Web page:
• Relationship of fire weather with modelled burned area. There is literature showing the correlation between the FWI and burned area (Jones et al., 2022), in spite of other relevant factors such as fire ignition. One may use the provided dataset to check in the CMIP6 ensemble whether these relationships could be improved and how they could be used, e.g., in impact models.

  • Attribution studies of the FWI to anthropogenic climate change under historical and future projections. Heatwaves, droughts, and other extreme events have been attributed to climate change, but only limited studies have been able to attribute fires or mega-fires to climate change. The lack of relevant data explains this reduced number of attribution studies. Thanks to this provided dataset, attribution studies may use these data to assess changes in probabilities due to climate change. However, the provided dataset does not provide runs under the scenario “hist-nat”, the historical run with only natural forcings but not anthropogenic forcings. It remains possible to use this dataset by considering the preindustrial period and current period with their corresponding natural variability.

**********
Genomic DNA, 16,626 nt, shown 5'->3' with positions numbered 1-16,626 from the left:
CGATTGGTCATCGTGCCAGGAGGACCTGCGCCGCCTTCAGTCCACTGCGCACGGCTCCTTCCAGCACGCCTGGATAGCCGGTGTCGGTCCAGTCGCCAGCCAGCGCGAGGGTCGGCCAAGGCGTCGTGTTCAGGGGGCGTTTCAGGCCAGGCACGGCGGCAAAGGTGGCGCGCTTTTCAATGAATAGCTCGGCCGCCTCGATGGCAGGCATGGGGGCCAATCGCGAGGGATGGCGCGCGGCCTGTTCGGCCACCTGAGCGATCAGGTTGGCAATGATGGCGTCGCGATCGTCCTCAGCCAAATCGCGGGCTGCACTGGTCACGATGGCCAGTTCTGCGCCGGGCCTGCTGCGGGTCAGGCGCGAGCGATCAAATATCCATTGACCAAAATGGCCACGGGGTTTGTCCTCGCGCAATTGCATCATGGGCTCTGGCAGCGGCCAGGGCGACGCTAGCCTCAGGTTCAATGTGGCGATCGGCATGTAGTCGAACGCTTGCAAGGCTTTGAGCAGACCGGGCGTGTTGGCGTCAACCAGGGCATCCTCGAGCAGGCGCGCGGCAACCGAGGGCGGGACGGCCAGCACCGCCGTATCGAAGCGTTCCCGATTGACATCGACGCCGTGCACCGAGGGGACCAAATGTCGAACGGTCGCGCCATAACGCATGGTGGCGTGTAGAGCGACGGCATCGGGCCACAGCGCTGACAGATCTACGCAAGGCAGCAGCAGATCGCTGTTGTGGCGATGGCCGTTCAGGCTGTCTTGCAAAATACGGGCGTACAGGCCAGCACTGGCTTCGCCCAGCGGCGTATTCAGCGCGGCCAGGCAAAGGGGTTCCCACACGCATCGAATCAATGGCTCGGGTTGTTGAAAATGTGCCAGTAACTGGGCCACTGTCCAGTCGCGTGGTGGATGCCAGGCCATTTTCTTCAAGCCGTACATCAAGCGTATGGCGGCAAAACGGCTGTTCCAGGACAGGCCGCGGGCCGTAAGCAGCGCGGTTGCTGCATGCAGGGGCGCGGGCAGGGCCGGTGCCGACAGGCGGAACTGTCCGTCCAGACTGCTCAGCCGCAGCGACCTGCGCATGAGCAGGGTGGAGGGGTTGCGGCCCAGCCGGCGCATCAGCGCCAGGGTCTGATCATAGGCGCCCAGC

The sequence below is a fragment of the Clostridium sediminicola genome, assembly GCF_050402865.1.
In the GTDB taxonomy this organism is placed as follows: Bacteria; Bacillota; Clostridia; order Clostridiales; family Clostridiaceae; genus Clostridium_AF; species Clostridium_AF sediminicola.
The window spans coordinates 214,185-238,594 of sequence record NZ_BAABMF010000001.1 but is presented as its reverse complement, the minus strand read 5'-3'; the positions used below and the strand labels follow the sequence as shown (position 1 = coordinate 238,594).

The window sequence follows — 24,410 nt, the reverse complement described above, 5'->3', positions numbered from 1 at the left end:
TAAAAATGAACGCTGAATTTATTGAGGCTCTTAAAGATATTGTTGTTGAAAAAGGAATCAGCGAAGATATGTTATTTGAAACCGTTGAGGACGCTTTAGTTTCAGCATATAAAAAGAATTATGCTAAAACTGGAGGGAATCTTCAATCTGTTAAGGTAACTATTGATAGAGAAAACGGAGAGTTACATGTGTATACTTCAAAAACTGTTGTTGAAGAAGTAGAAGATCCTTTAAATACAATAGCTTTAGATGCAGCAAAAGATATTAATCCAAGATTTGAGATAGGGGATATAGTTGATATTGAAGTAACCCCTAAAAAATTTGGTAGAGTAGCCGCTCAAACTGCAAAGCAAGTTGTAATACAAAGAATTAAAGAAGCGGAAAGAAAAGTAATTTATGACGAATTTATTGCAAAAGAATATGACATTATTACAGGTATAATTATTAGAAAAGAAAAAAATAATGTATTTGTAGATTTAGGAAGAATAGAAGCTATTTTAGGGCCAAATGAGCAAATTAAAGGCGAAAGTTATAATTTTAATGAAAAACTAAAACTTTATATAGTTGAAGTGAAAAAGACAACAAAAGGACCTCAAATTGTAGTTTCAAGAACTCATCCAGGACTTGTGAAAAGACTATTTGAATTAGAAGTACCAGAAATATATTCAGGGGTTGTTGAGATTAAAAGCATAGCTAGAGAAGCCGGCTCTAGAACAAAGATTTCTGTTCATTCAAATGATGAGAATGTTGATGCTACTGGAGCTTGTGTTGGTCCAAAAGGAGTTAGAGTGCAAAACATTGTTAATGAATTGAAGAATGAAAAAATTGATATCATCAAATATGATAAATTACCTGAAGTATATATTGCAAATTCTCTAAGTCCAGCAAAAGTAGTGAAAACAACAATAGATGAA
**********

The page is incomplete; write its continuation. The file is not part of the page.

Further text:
• The FWI under CMIP5 and CMIP6. The FWI has been calculated for CMIP5 runs in Abatzoglou et al. (2019), while the provided dataset calculates the FWI for the latest CMIP6 exercise. A comparison of both datasets would allow us to identify changes in fire weather between the ESMs. Coupled to their respective burned areas, one may disentangle the causes of differences in fires under ESMs between the fire modules and fire weather of the models.